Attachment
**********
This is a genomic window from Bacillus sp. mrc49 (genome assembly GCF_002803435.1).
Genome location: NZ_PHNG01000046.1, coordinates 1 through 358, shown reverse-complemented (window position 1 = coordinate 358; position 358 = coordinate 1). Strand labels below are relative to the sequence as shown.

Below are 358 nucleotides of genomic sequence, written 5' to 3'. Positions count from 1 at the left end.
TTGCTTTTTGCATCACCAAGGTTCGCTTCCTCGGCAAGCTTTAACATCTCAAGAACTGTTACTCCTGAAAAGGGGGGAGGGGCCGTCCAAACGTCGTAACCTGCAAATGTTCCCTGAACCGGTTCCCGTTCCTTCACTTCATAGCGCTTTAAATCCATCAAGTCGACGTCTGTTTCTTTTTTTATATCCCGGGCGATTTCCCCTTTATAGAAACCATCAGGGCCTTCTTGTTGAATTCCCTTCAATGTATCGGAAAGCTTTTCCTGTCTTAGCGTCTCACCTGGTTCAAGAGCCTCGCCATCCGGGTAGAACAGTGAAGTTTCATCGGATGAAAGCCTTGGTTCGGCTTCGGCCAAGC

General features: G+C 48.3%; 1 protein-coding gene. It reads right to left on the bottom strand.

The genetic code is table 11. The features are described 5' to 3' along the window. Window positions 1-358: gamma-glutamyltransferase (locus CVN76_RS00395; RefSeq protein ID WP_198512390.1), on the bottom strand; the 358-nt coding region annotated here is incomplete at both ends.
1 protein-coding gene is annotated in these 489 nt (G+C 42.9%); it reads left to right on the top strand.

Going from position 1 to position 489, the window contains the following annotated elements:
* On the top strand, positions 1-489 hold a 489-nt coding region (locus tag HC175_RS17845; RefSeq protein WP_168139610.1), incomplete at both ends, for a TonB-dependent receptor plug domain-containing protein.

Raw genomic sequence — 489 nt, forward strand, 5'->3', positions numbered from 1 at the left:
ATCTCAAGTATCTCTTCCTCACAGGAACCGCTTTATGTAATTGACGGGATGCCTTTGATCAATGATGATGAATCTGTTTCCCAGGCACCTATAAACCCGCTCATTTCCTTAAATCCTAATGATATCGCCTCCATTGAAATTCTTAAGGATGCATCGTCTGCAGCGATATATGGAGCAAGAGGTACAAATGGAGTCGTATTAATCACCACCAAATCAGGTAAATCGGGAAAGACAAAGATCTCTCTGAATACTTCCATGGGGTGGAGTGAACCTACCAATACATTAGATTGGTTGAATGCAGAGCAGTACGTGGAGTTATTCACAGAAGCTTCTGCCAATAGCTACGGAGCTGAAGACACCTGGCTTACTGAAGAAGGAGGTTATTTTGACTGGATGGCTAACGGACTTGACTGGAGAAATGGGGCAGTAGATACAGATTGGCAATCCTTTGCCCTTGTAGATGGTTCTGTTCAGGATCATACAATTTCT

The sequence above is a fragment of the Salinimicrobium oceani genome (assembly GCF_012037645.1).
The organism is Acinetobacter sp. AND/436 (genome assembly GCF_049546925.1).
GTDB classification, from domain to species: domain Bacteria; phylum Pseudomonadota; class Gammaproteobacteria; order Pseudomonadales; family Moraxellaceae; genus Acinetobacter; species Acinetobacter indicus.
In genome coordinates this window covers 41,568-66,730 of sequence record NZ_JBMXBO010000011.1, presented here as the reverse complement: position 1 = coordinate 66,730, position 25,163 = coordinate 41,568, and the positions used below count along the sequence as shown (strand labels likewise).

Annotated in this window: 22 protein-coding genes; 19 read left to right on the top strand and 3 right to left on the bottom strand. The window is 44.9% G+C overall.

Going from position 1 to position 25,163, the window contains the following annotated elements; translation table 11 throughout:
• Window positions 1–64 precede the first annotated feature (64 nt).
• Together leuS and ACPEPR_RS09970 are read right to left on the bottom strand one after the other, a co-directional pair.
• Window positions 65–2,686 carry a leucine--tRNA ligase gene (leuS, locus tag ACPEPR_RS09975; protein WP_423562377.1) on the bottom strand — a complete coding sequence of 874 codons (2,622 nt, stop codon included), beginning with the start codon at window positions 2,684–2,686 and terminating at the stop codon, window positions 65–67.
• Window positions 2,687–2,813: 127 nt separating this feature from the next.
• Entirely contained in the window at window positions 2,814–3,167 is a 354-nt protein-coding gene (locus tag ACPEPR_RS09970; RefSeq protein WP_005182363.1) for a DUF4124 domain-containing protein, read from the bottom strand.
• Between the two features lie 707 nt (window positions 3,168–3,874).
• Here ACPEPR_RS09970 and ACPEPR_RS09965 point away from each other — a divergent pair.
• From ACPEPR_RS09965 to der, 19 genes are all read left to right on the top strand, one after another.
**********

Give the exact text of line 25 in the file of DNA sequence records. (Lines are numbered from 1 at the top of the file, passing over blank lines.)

• From ACPEPR_RS09965 to der, 19 genes are all read left to right on the top strand, one after another.